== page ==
Church is a place for the vulnerable, not just those who have it all together
This is the aftermath of the disaster that spread throughout the service.
My 2-year-old son was talking loudly about “playing soccer ball outside” throughout the prayers. My 5-year-old daughter, overtired and bored, took several illicit trips to the bathroom and water fountain, with each return making her presence known by stomping loudly back through the sanctuary.
On the final trip, I ushered her out, where she sat on a chair, hands covering ears, screaming, while my son pulled all the books off the shelf behind him.
We know a lot of people who take off a year or more from church after their babies are born. I know why.
At times I am barely able to pull myself out of the hole of sleep deprivation, let alone gather up my two children along with a corn casserole for the after-church potluck.
I often hear from people who leave during the Young Child Years that the church projects the sense that you have to have it all together to show up at the door.
We wear our Sunday best. We pray for those “in our community,” embarrassed by the abuse, addiction and mental illness that haunt those beside us in the pew. We click our tongues and reminisce about the days when children sat placidly in the service, hands folded neatly in their laps.
If you are in the whirlwind of caring for children, the disabled or an aging relative, this simply does not feel like a place for you.
As it turns out, this is not a new story for Christianity. On this particular Sunday, after my husband finally settled down our children in the nursery, after I squeezed past the back row of the church for the fifth time, I listened to the last bit of the sermon.
My friend Isaac was preaching from 1 Corinthians, where Paul is speaking to a people captivated by the beauty of the spoken word. Paul accuses the Corinthians of being led astray by a culture intoxicated by artful lyricism even when the poetry lacked substance.
He is writing at a time when the Corinthians were under the influence of a preacher named Apollos, someone who possessed all the talents of a rhetorician—the silver tongue, the turn of phrase.
But Apollos’ eloquence betrayed a basic tenant of the gospel. God is not present in profound speeches that entertain and enlighten but in stumbling, clumsy bodies that follow after the broken body of Jesus.
This is the foolish gospel Paul preached to the Corinthians when he was with them. This is the gospel of Jesus Christ, the one poured out for us on the cross, what Isaac called “the language of the broken body.”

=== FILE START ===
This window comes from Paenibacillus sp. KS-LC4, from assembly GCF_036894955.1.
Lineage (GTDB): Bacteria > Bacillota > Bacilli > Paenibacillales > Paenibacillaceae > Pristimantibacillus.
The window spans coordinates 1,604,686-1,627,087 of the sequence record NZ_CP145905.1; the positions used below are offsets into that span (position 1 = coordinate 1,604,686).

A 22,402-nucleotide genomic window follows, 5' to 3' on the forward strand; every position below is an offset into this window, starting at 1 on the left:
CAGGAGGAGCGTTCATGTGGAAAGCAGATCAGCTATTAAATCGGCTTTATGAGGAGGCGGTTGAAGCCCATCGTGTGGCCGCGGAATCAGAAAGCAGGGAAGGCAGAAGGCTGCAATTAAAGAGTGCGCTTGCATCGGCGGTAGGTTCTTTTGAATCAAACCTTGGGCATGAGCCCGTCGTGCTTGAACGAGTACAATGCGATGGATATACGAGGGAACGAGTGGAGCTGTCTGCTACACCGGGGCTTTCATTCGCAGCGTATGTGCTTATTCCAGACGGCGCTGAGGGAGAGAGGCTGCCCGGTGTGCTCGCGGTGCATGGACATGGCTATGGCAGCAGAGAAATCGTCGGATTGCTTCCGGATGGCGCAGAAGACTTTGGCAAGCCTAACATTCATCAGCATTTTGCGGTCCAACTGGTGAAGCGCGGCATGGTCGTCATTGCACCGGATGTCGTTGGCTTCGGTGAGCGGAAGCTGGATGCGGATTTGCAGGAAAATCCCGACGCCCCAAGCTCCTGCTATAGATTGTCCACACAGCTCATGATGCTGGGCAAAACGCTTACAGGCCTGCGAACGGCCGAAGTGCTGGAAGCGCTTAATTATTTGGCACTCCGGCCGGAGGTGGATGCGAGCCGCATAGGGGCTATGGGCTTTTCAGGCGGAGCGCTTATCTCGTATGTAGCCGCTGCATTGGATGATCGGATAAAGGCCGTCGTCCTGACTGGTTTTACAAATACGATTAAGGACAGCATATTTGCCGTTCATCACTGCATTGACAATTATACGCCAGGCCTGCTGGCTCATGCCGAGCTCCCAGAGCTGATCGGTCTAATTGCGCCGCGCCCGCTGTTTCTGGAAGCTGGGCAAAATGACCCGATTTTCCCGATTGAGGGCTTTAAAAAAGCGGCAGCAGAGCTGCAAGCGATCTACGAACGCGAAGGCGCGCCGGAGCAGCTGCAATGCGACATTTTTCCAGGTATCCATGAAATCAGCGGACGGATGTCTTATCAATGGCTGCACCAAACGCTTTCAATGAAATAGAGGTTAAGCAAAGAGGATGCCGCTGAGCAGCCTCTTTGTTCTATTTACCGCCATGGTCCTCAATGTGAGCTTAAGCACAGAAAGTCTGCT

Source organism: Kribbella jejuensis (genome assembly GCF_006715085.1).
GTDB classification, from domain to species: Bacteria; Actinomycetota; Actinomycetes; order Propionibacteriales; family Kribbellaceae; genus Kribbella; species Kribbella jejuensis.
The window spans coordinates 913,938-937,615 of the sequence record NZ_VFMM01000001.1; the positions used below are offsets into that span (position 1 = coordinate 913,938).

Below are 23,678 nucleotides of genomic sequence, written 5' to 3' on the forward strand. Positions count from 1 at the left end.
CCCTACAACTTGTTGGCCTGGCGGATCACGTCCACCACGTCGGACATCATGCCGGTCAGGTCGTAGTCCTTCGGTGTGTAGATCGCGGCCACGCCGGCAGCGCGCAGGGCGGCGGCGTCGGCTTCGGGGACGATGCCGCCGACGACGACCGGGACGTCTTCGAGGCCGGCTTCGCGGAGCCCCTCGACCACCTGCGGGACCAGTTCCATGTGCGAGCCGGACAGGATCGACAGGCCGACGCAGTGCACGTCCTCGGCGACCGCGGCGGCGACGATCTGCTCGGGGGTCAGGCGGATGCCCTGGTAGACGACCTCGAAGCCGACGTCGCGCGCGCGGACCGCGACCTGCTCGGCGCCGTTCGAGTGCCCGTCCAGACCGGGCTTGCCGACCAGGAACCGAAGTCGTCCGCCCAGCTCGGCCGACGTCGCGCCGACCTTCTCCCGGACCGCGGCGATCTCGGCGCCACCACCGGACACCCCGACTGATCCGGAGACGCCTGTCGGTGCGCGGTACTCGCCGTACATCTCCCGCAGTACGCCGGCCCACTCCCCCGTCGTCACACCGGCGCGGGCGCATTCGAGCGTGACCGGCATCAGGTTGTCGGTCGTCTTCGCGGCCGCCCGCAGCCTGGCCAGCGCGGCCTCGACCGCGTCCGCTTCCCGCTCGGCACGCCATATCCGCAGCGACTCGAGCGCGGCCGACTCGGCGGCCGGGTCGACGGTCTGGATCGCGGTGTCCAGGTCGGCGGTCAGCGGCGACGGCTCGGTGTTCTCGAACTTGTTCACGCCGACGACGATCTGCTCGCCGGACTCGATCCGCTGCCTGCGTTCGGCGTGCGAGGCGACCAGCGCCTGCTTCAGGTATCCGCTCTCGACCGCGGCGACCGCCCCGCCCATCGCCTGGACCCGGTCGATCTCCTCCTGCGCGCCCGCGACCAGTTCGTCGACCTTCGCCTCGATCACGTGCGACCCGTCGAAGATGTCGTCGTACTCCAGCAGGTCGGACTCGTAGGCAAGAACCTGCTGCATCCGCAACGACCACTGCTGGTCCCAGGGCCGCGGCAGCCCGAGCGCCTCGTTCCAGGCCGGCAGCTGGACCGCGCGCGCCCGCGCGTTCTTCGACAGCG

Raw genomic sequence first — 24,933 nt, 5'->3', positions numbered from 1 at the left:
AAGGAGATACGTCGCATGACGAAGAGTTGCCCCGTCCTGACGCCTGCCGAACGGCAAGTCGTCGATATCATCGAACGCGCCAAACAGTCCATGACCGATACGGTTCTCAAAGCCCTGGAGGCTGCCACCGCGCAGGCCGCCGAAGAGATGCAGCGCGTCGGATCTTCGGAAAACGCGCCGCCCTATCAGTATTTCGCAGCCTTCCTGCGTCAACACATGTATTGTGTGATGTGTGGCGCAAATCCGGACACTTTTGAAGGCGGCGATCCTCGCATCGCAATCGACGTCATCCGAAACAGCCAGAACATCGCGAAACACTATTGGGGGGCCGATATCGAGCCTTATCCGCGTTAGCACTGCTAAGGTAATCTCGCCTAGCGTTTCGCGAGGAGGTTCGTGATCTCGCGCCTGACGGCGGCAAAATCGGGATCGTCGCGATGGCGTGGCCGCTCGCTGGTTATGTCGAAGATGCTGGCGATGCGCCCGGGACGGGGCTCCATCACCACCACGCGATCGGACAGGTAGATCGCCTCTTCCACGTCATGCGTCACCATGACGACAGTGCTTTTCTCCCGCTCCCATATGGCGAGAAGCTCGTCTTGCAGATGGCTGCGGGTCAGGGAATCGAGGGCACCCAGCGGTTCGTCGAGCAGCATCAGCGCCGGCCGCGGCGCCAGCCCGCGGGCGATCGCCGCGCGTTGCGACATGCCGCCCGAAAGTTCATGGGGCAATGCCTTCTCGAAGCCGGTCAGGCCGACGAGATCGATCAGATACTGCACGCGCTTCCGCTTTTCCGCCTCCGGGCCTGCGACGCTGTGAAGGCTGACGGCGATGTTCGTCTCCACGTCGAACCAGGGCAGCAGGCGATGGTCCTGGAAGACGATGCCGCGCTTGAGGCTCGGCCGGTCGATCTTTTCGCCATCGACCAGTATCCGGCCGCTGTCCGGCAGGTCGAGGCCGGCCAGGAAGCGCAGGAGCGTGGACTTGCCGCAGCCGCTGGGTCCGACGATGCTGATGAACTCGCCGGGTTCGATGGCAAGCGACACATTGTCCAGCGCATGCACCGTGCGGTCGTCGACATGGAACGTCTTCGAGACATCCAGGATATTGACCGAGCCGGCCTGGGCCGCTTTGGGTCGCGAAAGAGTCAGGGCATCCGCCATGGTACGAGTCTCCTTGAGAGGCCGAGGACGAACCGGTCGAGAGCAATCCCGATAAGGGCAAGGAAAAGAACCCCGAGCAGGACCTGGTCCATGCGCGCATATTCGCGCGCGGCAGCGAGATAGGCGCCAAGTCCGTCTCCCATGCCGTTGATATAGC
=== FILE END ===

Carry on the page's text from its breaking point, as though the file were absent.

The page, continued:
Paul asks us to release ourselves into the vulnerability of being broken before one another, to be foolish and weak instead of simply talking about how we are foolish and weak. The former is rhetoric, good speech. The latter is one’s life and body being formed into something new.
When we’ve fallen into the trap of thinking that church is a place for people who have it worked out—for toddlers who don’t fuss and for pain we can neatly contain—we have lost hold of the gospel.
This is our family’s experience Sunday after Sunday. In this season of life, when my husband and I spend more time in the nursery with our anxious 2-year-old than in the sanctuary, we remind ourselves that this is also where church is happening.
We know of others who experience this: the grad student whose mother is dying of cancer, the father whose difficult marriage is headed toward a separation, the woman facing crippling depression.
Here we sit in the vulnerability of our own exhaustion, at the end of our tempers, ready to call it a day.
Every Sunday our lives confess to those in our church, We need you. We need Jesus.
We can’t do this on our own.
We have good preaching here, a full roster of excellent women and men who proclaim the Word of God.
Because of these many gifts I have to remind myself that I’m not here to be entertained.
We show up, week after week, because getting here 10 minutes late with our stain-ridden, shoeless children is how we meet the person of Jesus. It may also be how we can help others to see him, too.
Melissa Florer-Bixler is licensed for ministry in Virginia Mennonite Conference and a member of Chapel Hill (N.C.) Mennonite Fellowship. She is pastor to children, older adults, and homebound members at Duke Memorial United Methodist Church.